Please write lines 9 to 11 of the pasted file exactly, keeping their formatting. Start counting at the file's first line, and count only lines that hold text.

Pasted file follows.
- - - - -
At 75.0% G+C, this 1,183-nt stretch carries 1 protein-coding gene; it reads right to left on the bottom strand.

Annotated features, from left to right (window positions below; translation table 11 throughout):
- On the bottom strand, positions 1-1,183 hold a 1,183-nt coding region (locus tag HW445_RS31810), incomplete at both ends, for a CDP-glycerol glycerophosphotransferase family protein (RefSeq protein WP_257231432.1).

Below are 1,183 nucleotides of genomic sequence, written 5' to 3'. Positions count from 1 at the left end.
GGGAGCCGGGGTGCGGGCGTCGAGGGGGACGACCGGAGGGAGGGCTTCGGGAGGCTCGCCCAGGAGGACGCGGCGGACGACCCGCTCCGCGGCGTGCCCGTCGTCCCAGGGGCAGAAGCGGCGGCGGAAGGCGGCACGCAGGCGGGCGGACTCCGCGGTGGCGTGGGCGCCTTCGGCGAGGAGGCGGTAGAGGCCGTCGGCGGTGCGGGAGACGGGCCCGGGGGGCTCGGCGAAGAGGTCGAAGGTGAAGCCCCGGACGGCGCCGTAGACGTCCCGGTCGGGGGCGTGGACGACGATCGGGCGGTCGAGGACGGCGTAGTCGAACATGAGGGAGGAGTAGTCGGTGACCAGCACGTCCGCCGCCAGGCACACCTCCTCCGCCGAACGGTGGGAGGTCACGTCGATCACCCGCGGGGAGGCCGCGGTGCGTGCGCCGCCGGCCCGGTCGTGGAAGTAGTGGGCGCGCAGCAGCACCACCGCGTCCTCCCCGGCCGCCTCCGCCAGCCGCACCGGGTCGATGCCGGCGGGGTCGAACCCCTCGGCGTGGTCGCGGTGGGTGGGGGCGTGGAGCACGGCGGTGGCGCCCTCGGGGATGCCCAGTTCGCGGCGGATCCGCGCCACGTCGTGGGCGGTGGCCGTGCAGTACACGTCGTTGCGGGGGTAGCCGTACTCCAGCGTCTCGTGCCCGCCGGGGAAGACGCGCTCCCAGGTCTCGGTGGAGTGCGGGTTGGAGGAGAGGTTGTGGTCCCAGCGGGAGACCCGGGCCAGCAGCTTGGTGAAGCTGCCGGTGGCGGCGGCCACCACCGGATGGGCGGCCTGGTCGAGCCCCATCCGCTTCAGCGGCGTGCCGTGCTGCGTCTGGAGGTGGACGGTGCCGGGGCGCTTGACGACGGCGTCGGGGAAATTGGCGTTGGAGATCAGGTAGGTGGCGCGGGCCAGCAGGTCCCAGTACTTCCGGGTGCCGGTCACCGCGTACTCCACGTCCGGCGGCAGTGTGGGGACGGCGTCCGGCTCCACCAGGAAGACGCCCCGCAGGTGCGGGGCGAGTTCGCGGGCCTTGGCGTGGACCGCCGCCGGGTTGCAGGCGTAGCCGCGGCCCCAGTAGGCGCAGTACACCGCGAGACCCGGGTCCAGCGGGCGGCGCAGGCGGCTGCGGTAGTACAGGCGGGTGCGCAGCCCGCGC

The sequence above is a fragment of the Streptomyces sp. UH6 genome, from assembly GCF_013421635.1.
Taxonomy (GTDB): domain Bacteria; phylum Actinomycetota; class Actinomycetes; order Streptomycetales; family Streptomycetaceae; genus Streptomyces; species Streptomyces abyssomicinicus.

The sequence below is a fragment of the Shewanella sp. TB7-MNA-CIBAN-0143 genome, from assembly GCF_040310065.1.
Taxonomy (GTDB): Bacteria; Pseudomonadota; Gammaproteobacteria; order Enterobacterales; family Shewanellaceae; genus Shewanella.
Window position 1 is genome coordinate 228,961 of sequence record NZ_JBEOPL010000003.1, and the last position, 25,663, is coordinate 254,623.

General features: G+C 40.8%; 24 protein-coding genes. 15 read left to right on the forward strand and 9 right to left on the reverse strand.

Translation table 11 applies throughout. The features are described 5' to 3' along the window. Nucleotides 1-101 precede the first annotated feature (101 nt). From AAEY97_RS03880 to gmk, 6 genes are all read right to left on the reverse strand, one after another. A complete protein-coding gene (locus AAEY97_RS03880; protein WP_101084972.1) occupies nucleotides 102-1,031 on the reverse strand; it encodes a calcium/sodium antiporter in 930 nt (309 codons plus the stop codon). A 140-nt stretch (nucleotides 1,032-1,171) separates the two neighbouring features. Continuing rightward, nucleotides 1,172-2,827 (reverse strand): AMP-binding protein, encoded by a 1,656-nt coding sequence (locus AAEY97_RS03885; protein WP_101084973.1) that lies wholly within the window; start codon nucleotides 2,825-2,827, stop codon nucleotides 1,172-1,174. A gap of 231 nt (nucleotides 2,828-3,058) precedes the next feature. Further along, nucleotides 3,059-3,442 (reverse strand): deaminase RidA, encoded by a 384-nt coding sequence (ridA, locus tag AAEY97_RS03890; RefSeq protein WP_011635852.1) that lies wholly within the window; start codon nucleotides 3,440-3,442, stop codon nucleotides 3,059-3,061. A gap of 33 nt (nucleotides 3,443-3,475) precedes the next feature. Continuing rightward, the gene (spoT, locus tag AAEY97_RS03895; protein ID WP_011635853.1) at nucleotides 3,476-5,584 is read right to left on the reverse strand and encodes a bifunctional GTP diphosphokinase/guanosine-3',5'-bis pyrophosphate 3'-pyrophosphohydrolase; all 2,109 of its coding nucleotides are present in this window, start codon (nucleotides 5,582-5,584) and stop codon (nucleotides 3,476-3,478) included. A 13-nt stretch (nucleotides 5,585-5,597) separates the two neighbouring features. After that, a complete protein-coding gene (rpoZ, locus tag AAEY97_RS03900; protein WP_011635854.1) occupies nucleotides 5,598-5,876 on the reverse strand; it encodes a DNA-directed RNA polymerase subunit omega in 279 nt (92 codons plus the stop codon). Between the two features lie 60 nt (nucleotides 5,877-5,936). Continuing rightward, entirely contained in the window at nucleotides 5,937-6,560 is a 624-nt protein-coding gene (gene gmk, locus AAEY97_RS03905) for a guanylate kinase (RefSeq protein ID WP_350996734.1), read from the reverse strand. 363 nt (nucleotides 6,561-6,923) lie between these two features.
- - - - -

Taxonomy (GTDB): Bacteria; Pseudomonadota; Gammaproteobacteria; order Enterobacterales; family Shewanellaceae; genus Shewanella.
Window position 1 is genome coordinate 228,961 of sequence record NZ_JBEOPL010000003.1, and the last position, 25,663, is coordinate 254,623.

General features: G+C 40.8%; 24 protein-coding genes. 15 read left to right on the forward strand and 9 right to left on the reverse strand.